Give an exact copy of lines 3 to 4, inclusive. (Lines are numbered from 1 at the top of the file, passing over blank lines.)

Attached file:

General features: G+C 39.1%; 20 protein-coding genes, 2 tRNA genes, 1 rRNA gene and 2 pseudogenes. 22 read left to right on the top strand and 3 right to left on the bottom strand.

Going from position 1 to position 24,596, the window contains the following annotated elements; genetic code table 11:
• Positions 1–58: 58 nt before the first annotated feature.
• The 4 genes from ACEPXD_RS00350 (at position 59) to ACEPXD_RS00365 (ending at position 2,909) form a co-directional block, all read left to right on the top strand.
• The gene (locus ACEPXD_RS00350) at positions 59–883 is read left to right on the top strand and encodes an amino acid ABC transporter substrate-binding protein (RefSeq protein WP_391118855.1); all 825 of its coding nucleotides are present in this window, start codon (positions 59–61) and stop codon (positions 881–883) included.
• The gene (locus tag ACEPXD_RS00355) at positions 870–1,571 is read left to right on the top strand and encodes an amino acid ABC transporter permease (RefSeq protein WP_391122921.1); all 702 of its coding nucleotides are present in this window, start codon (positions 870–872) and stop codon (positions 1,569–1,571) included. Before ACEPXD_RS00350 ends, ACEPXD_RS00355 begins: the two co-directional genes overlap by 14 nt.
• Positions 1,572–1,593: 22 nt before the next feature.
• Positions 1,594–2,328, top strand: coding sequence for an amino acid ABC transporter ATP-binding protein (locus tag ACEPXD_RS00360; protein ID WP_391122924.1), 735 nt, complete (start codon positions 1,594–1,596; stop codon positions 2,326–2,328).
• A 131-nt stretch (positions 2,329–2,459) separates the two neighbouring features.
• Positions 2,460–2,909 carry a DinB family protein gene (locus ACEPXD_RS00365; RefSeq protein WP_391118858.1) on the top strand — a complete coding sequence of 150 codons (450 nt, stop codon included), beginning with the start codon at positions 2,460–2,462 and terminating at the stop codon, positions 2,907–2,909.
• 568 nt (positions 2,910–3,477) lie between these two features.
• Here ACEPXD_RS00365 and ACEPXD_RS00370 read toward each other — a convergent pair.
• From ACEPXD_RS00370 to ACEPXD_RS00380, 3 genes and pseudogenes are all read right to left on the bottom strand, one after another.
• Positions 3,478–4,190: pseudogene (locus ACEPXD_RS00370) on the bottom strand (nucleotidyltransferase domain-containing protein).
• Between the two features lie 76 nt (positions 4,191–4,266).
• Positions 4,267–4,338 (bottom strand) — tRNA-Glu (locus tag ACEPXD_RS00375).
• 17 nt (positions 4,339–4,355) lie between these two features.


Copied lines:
• Positions 1–58: 58 nt before the first annotated feature.
• The 4 genes from ACEPXD_RS00350 (at position 59) to ACEPXD_RS00365 (ending at position 2,909) form a co-directional block, all read left to right on the top strand.